Place and Duration of Study: Freshwater was collected from Biara and Marine samples were collected from Bodo City both of Gokana L.G.A, while brackish water sample was collected from Eagle Island, all in Rivers State, Nigeria. These samples were transported with ice pack to the Microbiology Laboratory of the Rivers State University, for analyses within 6 hours. While Spent phone batteries (product A and B) were obtained from the phone market, Garrison junction, Aba road, Port Harcourt. [5]

Reference

[1] Wilson, M.A. and Carpenter, S.R., 1999. Economic valuation of freshwater ecosystem services in the United States: 1971–1997. Ecological applications, 9(3), (Web Link)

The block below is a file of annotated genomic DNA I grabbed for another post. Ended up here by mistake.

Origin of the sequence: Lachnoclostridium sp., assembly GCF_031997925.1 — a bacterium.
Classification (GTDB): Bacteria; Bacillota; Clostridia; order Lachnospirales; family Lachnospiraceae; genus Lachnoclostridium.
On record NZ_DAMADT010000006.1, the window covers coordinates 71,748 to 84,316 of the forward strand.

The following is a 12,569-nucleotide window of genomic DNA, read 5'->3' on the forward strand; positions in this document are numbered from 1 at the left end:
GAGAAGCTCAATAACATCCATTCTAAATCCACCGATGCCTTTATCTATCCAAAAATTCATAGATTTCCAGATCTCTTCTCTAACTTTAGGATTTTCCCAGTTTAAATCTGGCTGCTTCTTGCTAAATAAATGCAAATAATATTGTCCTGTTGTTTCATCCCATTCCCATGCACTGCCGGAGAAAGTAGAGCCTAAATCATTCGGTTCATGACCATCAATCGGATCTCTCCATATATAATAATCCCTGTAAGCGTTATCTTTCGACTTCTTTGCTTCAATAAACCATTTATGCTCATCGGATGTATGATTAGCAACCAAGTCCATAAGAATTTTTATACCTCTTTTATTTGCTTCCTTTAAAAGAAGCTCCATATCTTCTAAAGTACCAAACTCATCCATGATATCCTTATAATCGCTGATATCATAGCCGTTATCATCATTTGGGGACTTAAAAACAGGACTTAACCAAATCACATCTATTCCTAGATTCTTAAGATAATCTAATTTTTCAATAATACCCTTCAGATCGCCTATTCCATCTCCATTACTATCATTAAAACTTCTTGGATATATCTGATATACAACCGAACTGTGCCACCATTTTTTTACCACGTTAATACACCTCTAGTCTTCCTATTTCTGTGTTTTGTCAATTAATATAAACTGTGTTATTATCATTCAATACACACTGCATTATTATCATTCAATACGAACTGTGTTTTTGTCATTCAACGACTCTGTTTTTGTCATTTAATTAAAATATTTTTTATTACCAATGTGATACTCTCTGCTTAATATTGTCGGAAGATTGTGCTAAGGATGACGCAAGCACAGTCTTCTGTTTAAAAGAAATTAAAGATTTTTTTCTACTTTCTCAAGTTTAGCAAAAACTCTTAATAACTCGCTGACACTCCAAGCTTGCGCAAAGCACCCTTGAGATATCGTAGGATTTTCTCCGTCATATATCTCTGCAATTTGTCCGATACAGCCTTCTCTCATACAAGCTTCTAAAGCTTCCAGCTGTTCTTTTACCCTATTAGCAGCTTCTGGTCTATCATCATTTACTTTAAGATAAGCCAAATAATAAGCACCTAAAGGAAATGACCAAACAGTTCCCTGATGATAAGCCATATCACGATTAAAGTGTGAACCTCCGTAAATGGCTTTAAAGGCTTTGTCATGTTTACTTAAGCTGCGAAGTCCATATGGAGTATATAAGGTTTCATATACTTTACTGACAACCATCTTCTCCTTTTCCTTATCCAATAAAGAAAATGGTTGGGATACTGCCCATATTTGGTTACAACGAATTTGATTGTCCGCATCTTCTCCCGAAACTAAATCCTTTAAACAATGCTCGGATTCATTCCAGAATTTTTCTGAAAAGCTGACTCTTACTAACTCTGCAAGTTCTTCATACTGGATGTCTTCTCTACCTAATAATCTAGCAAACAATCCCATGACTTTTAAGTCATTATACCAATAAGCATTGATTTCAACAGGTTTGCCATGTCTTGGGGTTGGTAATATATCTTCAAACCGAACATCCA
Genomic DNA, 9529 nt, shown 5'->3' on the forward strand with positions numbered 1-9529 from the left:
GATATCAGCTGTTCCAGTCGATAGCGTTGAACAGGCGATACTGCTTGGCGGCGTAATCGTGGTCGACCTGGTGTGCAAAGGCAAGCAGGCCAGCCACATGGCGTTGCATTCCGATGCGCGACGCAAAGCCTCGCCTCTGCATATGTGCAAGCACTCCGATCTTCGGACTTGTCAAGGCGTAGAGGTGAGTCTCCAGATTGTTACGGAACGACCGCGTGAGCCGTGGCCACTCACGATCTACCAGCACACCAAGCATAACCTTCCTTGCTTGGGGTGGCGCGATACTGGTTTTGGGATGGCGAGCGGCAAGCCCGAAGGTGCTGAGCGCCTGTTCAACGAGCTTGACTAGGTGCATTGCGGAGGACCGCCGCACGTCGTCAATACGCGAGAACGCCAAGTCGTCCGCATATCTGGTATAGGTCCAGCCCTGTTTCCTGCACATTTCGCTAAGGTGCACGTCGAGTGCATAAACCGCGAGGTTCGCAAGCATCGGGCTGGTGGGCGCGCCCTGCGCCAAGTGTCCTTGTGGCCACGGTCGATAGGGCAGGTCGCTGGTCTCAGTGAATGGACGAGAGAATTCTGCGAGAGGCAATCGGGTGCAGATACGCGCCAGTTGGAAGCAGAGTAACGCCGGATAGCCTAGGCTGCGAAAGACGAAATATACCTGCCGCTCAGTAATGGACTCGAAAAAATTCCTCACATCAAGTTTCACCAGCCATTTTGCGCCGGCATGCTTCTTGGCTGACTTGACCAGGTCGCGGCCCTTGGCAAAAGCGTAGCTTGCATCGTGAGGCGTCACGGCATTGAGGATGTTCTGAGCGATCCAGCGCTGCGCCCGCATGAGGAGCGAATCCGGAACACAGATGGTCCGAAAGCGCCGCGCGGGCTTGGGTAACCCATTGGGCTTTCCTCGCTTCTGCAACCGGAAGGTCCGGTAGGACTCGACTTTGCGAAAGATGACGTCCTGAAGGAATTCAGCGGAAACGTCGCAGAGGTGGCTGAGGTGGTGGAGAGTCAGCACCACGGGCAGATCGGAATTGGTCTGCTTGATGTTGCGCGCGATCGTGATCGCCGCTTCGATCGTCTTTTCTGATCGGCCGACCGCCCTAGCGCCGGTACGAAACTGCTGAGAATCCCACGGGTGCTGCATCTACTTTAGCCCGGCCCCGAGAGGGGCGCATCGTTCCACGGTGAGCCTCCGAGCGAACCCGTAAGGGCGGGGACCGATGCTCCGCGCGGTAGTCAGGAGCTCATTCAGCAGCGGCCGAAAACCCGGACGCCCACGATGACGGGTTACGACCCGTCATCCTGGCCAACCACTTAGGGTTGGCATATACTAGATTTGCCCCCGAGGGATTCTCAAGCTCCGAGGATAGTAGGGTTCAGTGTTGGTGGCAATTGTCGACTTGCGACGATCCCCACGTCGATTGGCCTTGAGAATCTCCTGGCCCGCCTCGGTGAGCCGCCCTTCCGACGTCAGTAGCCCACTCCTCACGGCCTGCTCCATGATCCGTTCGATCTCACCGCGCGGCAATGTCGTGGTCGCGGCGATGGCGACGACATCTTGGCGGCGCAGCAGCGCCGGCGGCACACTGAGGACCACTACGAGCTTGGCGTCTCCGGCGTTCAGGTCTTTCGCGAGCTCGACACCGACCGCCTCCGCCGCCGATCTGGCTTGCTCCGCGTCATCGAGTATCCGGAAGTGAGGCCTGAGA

[2] Vigerstol, K.L. and Aukema, J.E., 2011. A comparison of tools for modeling freshwater ecosystem services. Journal of environmental management, 92(10), (Web Link)

[3] Pittock, J. and Finlayson, C.M., 2011. Australia’s Murray–Darling Basin: freshwater ecosystem conservation options in an era of climate change. Marine and Freshwater Research, 62(3), (Web Link)

[4] Current limitations of global conservation to protect higher vulnerability and lower resilience fish species
Rita P. Vasconcelos, Marisa I. Batista & Sofia Henriques
Scientific Reports volume 7, (Web Link)

[5] Ibietela Douglas, S., Renner Nrior, R. and Barinedum Kpormon, L. (2018) “Toxicity of Spent Phone Batteries on Microflora in Marine, Brackish and Freshwater Ecosystems”, Journal of Advances in Microbiology, 12(2), (Web Link)